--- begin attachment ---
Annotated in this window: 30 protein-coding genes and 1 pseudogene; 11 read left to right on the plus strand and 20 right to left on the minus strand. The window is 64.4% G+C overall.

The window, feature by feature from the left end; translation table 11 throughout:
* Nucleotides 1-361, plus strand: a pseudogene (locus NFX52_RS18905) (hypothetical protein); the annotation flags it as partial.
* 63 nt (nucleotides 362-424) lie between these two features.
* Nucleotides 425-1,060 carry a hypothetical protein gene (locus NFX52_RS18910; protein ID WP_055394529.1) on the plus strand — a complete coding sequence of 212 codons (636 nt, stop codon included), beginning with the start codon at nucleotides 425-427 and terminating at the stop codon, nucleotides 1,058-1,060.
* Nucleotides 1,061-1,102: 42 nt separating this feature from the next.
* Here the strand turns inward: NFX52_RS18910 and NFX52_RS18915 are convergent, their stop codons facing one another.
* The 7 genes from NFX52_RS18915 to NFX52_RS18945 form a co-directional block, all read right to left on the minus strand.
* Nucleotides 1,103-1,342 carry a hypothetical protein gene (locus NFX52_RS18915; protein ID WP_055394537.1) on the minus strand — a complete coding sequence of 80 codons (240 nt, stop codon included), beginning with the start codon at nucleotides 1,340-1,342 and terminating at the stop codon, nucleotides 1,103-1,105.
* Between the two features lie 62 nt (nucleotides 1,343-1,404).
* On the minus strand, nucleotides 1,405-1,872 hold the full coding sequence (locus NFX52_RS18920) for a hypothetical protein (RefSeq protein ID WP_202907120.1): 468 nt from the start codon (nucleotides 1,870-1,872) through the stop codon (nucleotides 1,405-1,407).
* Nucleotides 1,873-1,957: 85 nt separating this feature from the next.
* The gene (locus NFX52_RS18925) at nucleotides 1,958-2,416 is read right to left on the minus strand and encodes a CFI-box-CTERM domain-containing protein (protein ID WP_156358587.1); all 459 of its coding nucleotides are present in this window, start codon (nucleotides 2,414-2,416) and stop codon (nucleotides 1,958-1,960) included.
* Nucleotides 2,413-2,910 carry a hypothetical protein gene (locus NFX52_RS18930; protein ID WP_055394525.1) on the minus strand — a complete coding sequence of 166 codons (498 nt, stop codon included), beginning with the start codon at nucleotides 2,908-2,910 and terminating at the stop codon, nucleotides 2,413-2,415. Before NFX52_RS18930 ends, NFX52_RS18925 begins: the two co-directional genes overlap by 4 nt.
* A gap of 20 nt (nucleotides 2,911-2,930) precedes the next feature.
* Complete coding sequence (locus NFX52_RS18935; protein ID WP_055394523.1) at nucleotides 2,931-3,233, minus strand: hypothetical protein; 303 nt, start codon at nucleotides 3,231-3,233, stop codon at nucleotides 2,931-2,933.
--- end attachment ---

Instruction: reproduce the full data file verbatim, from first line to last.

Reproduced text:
Annotated in this window: 30 protein-coding genes and 1 pseudogene; 11 read left to right on the plus strand and 20 right to left on the minus strand. The window is 64.4% G+C overall.

The window, feature by feature from the left end; translation table 11 throughout:
* Nucleotides 1-361, plus strand: a pseudogene (locus NFX52_RS18905) (hypothetical protein); the annotation flags it as partial.
* 63 nt (nucleotides 362-424) lie between these two features.
* Nucleotides 425-1,060 carry a hypothetical protein gene (locus NFX52_RS18910; protein ID WP_055394529.1) on the plus strand — a complete coding sequence of 212 codons (636 nt, stop codon included), beginning with the start codon at nucleotides 425-427 and terminating at the stop codon, nucleotides 1,058-1,060.
* Nucleotides 1,061-1,102: 42 nt separating this feature from the next.
* Here the strand turns inward: NFX52_RS18910 and NFX52_RS18915 are convergent, their stop codons facing one another.
* The 7 genes from NFX52_RS18915 to NFX52_RS18945 form a co-directional block, all read right to left on the minus strand.
* Nucleotides 1,103-1,342 carry a hypothetical protein gene (locus NFX52_RS18915; protein ID WP_055394537.1) on the minus strand — a complete coding sequence of 80 codons (240 nt, stop codon included), beginning with the start codon at nucleotides 1,340-1,342 and terminating at the stop codon, nucleotides 1,103-1,105.
* Between the two features lie 62 nt (nucleotides 1,343-1,404).
* On the minus strand, nucleotides 1,405-1,872 hold the full coding sequence (locus NFX52_RS18920) for a hypothetical protein (RefSeq protein ID WP_202907120.1): 468 nt from the start codon (nucleotides 1,870-1,872) through the stop codon (nucleotides 1,405-1,407).
* Nucleotides 1,873-1,957: 85 nt separating this feature from the next.
* The gene (locus NFX52_RS18925) at nucleotides 1,958-2,416 is read right to left on the minus strand and encodes a CFI-box-CTERM domain-containing protein (protein ID WP_156358587.1); all 459 of its coding nucleotides are present in this window, start codon (nucleotides 2,414-2,416) and stop codon (nucleotides 1,958-1,960) included.
* Nucleotides 2,413-2,910 carry a hypothetical protein gene (locus NFX52_RS18930; protein ID WP_055394525.1) on the minus strand — a complete coding sequence of 166 codons (498 nt, stop codon included), beginning with the start codon at nucleotides 2,908-2,910 and terminating at the stop codon, nucleotides 2,413-2,415. Before NFX52_RS18930 ends, NFX52_RS18925 begins: the two co-directional genes overlap by 4 nt.
* A gap of 20 nt (nucleotides 2,911-2,930) precedes the next feature.
* Complete coding sequence (locus NFX52_RS18935; protein ID WP_055394523.1) at nucleotides 2,931-3,233, minus strand: hypothetical protein; 303 nt, start codon at nucleotides 3,231-3,233, stop codon at nucleotides 2,931-2,933.